The improvement in average compression percentage of the fractured vertebra in the present study was comparable to the correction achieved in most of the previous studies [3,7,9,19,20,21]. Although there was 20.6% loss of correction on the final follow-up, the overall final correction achieved was significant (p<0.001). Other studies also reported an average loss of 2.7%-10% of preoperative value [3,5,9]. In the present study, we did not observe any correlation between the loss of correction and the initial compression percentage (Spearman's correlation coefficient, 0.032; significance [2-tailed], 0.081; significant at 0.01 level).
We had performed laminectomy and canal decompression in 36.3% of the patients who had initial severe canal compromise (average canal compromise, 65.22%), i.e., grade 3 as per Weyns et al. Weyns et al. [28] grading. They had also favoured laminectomy in patients with severe canal compromise [28]. By doing a laminectomy, we could visualize the status of the cord, any dural tear and nerve root entrapment. It helped us in recognizing and repairing the dural tears in six patients and removing intradural piece of the bone in one patient. We also observed improvement of the canal diameter after six months, up to one year, which indicated spontaneous canal remodelling with time, as also observed by another study [29]. There was no correlation between the initial, as well as of the final canal compromise with neurological recovery. Similar observations were reported by Herndon and Galloway [30]. This indicates that bony canal dimension improvement alone does not guide to a favourable outcome; initial trauma to neural tissue and vitality of neural structures is of more significance. The present study also demonstrates that laminectomy does not lead to instability in short segment fixations if posterolateral fusion is also done simultaneously (no statistical significant difference in Saggital index between two groups of patients). However, it helps in better canal clearance (p<0.01).
The average Denis pain scale index was 2.5. Similar results were shown by previous studies [3,5,7,9]. Only 20% of the patients were able to return to their previous job as per Denis work scale index in the present study, and most of the incompletely recovered patients required job modifications. Leferink et al. [22] also reported that 50% of patients had to change the intensity of their work or the kind of work after thoracolumbar spine injury and treatment. Other studies had also reported a low working ability after thoracolumbar spine fractures [31]. There was no correlation between Denis work scale index and pain scale index with the radiographic correction achieved. Knop et al. [1] also observed no correlation between the Hannover spine score and conventional radiographic, as well as CT findings. This indicates that radiological correction of KD alone does not improve functional outcome and functional recovery is more dependent on neurological recovery.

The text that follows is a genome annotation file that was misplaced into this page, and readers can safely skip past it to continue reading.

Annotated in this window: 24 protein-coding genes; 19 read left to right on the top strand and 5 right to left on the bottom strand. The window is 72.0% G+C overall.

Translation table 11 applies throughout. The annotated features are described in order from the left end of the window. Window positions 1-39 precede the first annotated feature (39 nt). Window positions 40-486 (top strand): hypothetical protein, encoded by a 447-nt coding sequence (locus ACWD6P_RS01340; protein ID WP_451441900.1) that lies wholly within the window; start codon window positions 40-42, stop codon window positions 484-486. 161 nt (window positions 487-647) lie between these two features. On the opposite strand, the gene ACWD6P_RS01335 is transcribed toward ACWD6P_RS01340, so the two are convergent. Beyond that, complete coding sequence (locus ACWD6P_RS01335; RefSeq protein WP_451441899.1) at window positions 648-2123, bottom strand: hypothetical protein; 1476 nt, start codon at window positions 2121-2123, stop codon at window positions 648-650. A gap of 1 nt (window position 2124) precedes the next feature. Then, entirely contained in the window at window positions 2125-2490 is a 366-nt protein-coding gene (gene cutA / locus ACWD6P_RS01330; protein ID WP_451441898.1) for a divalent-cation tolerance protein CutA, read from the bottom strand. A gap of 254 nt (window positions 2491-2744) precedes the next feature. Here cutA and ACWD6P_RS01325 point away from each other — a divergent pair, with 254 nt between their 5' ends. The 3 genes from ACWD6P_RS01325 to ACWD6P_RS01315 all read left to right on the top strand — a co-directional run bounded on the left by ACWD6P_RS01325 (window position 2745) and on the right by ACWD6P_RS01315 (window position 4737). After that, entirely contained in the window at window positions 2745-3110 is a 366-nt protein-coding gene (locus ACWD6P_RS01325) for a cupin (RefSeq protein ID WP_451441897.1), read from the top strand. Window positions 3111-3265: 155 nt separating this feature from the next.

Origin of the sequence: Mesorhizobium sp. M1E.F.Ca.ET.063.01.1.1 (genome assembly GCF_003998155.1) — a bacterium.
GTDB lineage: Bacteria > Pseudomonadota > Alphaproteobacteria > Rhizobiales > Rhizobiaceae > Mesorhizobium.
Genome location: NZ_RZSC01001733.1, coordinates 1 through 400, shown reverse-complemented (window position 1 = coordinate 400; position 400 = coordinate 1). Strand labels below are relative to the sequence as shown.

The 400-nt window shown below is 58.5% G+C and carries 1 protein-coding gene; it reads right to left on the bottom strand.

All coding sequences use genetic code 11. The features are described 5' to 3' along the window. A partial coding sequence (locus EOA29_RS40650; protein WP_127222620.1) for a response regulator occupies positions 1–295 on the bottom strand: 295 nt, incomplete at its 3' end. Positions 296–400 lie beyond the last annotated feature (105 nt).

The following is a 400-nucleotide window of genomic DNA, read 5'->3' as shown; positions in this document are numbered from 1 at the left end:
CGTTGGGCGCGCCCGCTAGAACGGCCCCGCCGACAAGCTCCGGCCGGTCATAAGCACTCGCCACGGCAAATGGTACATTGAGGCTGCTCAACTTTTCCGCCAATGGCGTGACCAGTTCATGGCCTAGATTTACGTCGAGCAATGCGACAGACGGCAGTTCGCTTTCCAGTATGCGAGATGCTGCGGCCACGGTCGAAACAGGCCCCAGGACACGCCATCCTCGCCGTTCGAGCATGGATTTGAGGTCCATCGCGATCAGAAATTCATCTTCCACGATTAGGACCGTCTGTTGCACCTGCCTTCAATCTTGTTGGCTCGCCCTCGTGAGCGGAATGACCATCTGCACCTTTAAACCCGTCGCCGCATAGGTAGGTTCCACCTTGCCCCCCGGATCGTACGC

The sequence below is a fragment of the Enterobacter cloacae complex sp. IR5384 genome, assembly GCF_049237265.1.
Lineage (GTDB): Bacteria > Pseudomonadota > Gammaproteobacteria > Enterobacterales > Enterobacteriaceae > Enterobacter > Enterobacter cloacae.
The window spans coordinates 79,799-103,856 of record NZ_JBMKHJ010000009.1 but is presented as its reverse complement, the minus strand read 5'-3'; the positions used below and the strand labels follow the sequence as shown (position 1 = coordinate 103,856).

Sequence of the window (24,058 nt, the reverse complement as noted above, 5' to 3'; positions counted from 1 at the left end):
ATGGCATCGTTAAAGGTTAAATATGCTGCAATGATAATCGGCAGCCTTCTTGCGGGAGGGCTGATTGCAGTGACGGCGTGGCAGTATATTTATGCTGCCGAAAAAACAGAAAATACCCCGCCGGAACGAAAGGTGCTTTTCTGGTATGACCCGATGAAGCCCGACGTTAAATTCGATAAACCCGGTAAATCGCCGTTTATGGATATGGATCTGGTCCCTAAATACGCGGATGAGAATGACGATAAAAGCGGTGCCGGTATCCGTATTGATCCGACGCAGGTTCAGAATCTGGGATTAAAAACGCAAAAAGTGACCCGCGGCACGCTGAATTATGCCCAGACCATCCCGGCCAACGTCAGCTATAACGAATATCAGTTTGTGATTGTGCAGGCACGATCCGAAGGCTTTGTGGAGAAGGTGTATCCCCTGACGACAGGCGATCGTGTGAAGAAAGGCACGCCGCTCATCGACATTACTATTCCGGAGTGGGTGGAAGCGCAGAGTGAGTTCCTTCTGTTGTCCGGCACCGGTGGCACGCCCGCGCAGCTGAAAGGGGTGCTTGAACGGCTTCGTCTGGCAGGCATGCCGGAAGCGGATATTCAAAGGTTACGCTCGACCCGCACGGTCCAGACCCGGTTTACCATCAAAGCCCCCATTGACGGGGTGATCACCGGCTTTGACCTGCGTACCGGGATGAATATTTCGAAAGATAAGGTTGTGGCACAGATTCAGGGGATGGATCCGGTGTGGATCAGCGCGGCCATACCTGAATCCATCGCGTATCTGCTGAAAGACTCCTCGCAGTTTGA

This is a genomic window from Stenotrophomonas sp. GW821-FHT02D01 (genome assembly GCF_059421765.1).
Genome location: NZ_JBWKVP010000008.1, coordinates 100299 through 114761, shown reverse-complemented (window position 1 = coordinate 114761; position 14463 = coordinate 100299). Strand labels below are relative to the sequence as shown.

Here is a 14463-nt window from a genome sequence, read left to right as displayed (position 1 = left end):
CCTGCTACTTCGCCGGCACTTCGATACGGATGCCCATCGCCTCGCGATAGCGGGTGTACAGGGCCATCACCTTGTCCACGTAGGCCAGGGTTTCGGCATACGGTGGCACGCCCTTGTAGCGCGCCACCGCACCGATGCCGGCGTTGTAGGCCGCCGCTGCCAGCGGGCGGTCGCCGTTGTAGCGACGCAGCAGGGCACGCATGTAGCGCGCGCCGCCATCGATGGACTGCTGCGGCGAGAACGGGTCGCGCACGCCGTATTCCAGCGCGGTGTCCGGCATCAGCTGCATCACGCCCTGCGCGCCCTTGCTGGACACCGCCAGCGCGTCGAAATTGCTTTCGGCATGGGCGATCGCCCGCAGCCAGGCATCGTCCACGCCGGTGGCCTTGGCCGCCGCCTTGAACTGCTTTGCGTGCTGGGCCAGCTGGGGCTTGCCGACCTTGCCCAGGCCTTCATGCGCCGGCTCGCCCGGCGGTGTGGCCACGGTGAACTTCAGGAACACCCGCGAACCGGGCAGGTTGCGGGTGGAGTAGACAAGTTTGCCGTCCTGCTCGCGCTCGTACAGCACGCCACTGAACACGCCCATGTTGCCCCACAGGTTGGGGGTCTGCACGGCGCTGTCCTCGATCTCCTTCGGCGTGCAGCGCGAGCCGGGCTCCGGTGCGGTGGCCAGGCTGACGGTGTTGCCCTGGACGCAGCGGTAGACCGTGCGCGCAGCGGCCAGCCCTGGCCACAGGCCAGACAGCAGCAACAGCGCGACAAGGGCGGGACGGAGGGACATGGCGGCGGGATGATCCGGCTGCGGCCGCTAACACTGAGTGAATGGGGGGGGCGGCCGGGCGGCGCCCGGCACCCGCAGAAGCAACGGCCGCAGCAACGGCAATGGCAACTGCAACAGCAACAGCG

Assessment of the general health related QOL has now become an important integral part in evaluating the success of a specific medical treatment [31]. However, so far, only a very few data exist reflecting the QOL after thoracolumbar fractures [31]. We observed a lower post injury QOL. Briem et al. [31] also reported a lower QOL compared to healthy controls after thoracolumbar spine fractures. They reported that the factors like pain acceptance/pain depression, compensation, patient's coping strategies, such as hypochondriasis, and general satisfaction etc. may influence QOL and functional outcomes after thoracolumbar injury. Knop et al. [1] also reported that the goal of fully functional integration of all patients back into society was difficult. We observed no correlation between most of the radiographic correction achieved and the functional results. Leferink et al. [22] also did not observe any correlation between the anterior wedge angle and regional angle on one hand and functional capacity tests on the other hand. Sanderson et al. [25] also reported that the lack of correlation of clinical results with bony radiographic parameters and highlighted the likely importance of the associated soft tissue on the outcome. This feature was usually ignored in the literature as it was very difficult to quantify and measure [25]. The results observed in the present study suggest that other still undefined parameters along with psychosocial status influence the functional results for thoracolumbar spine fractures.
There are many reports of implant failure with short segment pedicle screw fixation [7,8]. In the study by Butt et al. [7], more than 50% of patients had one or more complications, including 18 cases of hardware failures, involving 20 pedicle screws. We had only one implant failure as the nut loosening that also noticed after 20 months of surgery on X-ray incidentally and patient remained asymptomatic. We had no screw bending or breakage probably fusion protected the implant from fatigue [18,25]. Moreover, patients were advised strict wearing of spinal brace for the initial 2-3 months. Four of our screws (in 3 patients) as evident from postoperative radiographs, were misplaced. Chadha and Bahadur [8] reported misplacement of the screw in 3 cases, one screw pullout and one case of screw loosening. A good quality image intensifier to know the intraoperative positioning of the screws is a must for good results. Our policy of preoperative CT scan measurements of pedicle diameter and angulations might be the reason for less malpositioning of the screws. All patients with malpositioned screw(s) were asymptomatic. It may be due to our more cautious approach in their rehabilitation, as they were advised to strictly wear spinal brace for a longer period (5-6 months). We did not routinely remove the implants. Sanderson et al. [25] also reported that due to the lack of complications of implant at 2 years, routine removal of implant might not be necessary.